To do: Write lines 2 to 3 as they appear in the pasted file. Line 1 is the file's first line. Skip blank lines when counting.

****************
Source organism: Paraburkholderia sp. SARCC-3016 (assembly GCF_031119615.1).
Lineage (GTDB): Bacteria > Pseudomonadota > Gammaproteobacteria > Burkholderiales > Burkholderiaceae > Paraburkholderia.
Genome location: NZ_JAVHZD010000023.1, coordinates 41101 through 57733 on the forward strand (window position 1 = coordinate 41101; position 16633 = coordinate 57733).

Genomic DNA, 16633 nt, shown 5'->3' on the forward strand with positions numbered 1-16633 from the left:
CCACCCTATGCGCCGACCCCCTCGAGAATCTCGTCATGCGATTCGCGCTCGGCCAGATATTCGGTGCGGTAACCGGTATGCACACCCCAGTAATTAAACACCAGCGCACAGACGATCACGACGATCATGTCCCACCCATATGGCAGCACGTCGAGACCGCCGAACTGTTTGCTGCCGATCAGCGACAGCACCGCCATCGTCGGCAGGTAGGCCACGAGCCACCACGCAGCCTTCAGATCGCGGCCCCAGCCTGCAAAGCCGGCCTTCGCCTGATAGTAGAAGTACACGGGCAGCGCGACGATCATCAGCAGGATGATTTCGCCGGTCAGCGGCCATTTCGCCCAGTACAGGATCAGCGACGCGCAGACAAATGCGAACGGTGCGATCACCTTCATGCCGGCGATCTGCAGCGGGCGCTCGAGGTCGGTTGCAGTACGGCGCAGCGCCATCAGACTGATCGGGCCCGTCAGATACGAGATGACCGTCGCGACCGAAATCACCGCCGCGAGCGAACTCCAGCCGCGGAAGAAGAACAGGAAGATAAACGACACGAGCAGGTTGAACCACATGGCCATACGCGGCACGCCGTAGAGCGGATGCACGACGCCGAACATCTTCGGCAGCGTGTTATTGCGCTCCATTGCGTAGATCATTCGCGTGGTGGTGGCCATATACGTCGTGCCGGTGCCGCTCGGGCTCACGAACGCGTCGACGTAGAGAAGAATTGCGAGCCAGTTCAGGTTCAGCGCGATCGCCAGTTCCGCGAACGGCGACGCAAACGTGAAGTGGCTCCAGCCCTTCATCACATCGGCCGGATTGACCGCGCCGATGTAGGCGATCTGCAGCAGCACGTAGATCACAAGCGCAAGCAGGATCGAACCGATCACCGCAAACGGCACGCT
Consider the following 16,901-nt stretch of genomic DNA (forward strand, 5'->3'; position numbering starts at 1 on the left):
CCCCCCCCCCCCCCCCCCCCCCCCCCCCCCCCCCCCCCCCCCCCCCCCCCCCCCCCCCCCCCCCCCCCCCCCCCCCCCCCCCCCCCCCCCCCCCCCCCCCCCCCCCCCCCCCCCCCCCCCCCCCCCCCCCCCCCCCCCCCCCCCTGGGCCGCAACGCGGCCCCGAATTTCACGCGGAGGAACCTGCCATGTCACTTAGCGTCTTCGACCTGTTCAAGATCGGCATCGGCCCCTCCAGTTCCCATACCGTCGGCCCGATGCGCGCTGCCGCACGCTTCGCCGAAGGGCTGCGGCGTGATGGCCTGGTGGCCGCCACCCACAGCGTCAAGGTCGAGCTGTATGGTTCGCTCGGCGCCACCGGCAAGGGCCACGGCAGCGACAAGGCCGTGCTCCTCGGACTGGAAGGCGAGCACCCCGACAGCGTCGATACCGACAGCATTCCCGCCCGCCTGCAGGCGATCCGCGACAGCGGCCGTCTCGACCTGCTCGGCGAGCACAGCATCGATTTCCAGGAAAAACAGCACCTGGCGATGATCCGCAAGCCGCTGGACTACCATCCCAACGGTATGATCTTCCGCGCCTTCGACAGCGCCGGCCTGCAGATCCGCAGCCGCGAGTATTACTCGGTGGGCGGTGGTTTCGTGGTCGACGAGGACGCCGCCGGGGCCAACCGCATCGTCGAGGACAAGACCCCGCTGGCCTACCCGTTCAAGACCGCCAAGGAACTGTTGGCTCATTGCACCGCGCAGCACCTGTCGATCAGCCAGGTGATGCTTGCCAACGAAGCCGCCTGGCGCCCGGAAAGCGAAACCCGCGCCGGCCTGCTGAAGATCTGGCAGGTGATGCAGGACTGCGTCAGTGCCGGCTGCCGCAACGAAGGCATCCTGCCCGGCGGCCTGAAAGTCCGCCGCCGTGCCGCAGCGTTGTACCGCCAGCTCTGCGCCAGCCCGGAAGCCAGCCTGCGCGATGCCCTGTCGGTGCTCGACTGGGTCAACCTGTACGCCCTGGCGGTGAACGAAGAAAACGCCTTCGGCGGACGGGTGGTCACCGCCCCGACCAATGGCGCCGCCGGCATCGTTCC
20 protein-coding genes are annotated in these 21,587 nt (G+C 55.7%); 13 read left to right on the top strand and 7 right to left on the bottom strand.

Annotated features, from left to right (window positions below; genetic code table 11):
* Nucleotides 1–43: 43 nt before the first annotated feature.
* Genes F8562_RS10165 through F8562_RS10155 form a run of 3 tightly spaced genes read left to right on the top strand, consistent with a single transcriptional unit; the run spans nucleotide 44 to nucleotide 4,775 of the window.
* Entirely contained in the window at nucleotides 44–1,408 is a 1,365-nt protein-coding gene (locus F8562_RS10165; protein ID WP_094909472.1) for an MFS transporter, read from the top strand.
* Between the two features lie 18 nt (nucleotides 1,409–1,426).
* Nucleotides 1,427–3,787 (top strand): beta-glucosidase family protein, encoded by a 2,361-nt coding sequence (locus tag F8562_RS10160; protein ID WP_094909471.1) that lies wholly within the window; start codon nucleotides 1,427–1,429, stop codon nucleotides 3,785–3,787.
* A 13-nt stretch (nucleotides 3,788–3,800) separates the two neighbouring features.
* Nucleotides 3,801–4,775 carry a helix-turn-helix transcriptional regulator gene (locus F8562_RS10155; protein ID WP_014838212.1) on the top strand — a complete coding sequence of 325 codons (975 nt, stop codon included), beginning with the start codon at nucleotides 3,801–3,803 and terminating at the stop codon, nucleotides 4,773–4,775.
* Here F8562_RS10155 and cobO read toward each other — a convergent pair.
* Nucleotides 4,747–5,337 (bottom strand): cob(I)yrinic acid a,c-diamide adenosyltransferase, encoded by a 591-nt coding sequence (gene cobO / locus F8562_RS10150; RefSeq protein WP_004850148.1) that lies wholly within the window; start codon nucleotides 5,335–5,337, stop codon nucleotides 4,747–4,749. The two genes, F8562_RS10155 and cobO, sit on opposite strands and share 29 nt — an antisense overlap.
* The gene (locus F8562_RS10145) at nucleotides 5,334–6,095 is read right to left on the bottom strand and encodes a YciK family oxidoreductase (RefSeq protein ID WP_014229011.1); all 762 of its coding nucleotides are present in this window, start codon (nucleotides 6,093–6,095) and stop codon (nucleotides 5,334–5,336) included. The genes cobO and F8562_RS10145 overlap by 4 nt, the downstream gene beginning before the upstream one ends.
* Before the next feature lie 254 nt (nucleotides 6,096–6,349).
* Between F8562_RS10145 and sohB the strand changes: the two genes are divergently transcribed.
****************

Lineage (GTDB): Bacteria > Pseudomonadota > Gammaproteobacteria > Burkholderiales > Burkholderiaceae > Paraburkholderia.
Genome location: NZ_JAVHZD010000023.1, coordinates 41101 through 57733 on the forward strand (window position 1 = coordinate 41101; position 16633 = coordinate 57733).